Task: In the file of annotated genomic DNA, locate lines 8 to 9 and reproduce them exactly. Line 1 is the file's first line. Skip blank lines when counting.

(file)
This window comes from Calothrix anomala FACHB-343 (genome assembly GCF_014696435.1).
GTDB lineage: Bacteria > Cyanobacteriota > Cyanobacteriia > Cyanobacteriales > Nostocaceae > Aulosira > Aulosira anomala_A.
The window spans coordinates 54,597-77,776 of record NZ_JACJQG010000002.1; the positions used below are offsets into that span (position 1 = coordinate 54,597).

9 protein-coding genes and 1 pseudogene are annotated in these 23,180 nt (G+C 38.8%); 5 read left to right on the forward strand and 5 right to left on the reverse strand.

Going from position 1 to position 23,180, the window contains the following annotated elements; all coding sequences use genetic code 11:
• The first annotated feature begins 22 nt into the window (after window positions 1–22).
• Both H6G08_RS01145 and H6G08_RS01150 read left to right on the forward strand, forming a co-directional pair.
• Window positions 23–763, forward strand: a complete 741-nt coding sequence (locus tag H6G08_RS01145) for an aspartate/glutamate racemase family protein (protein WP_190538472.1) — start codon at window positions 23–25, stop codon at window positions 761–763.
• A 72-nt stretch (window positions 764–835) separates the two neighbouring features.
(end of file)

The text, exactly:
• Window positions 23–763, forward strand: a complete 741-nt coding sequence (locus tag H6G08_RS01145) for an aspartate/glutamate racemase family protein (protein WP_190538472.1) — start codon at window positions 23–25, stop codon at window positions 761–763.
• A 72-nt stretch (window positions 764–835) separates the two neighbouring features.